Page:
I had the privilege to be the guest of Nancy Kirby’s media class at North Central College in Naperville this week. I always enjoy speaking to college students because it gives me the opportunity to learn firsthand the media habits of our young adults.
What I found with this group was that young adults, in general, are very much interested in what’s happening in their world, keeping in mind that their world may have a different view than our world. The majority of the class are still tuned in to and seek out news, but how they do that has significantly changed.
As I had expected, few read newspapers or watch TV news. Many get news through the use of Google, Yahoo or various RSS feeds. More are going mobile in their news gathering. Many more find and pass along news through social networking. In other words, the young sample I viewed acted as their own gatekeeper in obtaining their news.
But our discussions took us into the concern over the quality and credibility of the content they find. Many were concerned about how media — both mainstream and new age — produce content that can be trusted and credible. The concern about posting incorrect information for the sake of immediacy, correcting stories on the fly, or trusting stories from sites with a defined agenda.
I noted recent studies that show that news organizations that had trust and credibility in their print and on-air products will see that trust translate to online. Most of the class seemed to agree with that — that is good news for the traditional media.
However, this microscope of young readers may reveal the fatal flaw in the argument for online pay walls. While readers may trust your content, they are not necessarily loyal to your product. Google, Yahoo and RSS have made our sites simply dishes in a giant smorgasbord of content, and our young readers are selecting pieces from each dish to satisfy their news hunger.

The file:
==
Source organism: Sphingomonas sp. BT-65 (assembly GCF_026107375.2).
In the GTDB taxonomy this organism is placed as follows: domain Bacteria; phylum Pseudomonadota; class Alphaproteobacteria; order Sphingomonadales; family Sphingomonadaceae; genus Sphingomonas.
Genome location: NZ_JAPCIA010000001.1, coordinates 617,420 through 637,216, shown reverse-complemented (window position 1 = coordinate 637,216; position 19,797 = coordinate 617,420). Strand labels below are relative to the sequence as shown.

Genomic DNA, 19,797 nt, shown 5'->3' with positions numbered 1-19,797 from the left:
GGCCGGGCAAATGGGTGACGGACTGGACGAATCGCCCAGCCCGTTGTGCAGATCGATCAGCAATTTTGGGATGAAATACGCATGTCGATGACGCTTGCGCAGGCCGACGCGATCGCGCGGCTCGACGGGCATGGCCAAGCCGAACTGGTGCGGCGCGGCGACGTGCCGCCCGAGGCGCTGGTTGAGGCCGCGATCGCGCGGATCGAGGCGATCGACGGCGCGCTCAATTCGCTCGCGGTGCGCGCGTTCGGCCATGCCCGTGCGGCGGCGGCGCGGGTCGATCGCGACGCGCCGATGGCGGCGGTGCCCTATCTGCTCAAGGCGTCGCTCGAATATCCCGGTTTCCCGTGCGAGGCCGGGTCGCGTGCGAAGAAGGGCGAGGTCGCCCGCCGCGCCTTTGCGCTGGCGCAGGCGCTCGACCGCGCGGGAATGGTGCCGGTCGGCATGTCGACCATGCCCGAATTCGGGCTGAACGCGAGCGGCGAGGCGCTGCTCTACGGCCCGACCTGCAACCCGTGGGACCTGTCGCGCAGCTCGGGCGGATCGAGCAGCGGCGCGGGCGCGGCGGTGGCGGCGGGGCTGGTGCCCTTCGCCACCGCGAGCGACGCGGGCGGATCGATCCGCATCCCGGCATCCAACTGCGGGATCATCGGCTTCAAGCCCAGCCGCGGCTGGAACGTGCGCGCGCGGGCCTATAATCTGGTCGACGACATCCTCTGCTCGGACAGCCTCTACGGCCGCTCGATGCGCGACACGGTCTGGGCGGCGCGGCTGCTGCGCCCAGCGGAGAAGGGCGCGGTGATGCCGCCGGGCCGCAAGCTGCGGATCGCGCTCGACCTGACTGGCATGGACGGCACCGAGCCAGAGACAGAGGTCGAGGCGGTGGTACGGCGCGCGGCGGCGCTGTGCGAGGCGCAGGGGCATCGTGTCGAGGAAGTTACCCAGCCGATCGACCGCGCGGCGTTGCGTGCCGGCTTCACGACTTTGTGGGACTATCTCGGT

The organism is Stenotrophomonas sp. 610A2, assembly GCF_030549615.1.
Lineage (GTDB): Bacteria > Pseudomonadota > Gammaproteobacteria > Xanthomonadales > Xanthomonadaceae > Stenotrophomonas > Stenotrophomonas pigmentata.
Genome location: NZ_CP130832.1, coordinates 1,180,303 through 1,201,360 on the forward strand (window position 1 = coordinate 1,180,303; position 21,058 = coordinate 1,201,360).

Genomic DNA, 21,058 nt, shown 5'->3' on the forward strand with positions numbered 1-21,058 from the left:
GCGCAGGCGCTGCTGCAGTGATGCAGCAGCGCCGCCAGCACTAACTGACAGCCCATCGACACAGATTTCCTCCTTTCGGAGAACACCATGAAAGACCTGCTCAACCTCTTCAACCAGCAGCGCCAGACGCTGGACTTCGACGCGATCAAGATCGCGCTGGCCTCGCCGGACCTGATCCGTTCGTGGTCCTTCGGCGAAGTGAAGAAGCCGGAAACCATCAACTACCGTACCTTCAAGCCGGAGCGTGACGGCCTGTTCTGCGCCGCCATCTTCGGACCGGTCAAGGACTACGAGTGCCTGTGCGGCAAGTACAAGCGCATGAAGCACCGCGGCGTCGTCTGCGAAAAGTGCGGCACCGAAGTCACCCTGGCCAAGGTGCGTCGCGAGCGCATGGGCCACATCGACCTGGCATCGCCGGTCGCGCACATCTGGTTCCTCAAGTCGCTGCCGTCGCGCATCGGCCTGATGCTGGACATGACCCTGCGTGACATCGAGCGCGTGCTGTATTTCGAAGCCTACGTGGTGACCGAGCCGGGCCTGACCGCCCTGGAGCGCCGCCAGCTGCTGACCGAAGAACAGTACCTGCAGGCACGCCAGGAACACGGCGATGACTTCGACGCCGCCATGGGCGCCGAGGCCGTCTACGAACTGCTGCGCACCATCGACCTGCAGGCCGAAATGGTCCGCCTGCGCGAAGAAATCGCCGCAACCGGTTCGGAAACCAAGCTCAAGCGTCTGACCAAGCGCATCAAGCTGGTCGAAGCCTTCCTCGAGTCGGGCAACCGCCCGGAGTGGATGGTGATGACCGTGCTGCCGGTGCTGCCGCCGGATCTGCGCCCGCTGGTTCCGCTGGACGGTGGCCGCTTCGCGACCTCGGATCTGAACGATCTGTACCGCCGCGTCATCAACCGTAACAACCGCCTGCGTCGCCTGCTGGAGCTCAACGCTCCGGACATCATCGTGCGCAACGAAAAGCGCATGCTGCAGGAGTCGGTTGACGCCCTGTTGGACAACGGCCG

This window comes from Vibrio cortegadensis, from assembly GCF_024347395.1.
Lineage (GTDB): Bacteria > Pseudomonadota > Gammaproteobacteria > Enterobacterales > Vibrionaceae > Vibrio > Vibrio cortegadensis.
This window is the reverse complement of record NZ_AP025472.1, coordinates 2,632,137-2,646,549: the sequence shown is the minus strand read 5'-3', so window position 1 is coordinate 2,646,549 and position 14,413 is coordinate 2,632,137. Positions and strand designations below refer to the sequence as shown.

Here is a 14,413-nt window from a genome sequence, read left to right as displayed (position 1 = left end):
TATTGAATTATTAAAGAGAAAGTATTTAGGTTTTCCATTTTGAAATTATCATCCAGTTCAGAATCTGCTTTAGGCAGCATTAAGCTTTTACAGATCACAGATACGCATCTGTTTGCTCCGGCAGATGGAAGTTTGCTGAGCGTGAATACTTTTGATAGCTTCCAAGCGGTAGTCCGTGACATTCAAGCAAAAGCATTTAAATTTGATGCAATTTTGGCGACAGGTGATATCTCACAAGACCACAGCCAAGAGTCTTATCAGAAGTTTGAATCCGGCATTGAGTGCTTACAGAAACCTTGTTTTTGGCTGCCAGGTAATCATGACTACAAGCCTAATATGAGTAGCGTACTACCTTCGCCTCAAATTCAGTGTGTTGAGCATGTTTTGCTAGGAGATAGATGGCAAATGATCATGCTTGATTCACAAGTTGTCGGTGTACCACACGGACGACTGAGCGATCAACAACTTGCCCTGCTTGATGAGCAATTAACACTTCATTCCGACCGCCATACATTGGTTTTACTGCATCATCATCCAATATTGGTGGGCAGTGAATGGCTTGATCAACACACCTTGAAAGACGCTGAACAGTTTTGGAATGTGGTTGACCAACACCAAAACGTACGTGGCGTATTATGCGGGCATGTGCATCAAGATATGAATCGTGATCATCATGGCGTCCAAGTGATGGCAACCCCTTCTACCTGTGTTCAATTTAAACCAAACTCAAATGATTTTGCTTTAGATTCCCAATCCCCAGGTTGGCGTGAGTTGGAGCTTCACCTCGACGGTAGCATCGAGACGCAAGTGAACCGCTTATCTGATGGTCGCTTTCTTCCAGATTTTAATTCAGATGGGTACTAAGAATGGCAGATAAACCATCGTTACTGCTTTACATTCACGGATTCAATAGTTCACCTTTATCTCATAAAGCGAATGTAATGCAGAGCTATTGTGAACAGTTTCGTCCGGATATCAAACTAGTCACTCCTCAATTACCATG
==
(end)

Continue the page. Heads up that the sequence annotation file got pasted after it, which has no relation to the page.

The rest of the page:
So should you charge by the slice? Or charge the spoon that taps into your dish? I’m not sure what the answer is here, but I do think the industry needs to examine this pattern further before they rush to throw tollbooths in front of their sites.
It’s no longer news when you say it’s news. It’s news when the reader says so.
Addendum: It was also encouraging to also see a couple of members in the class who were still serious about getting into journalism after graduation. It’s a tough time in the industry right now, but it was refreshing to see there are still young people who have the idealism and tenacity to stick it through.
The Times of London last weekend had an article about this new flood of journalism grads into the marketplace. Although it was written for the British market, I believe this story should be read at every journalism school commencement ceremony, as it is encouraging but realistic. Here’s the link.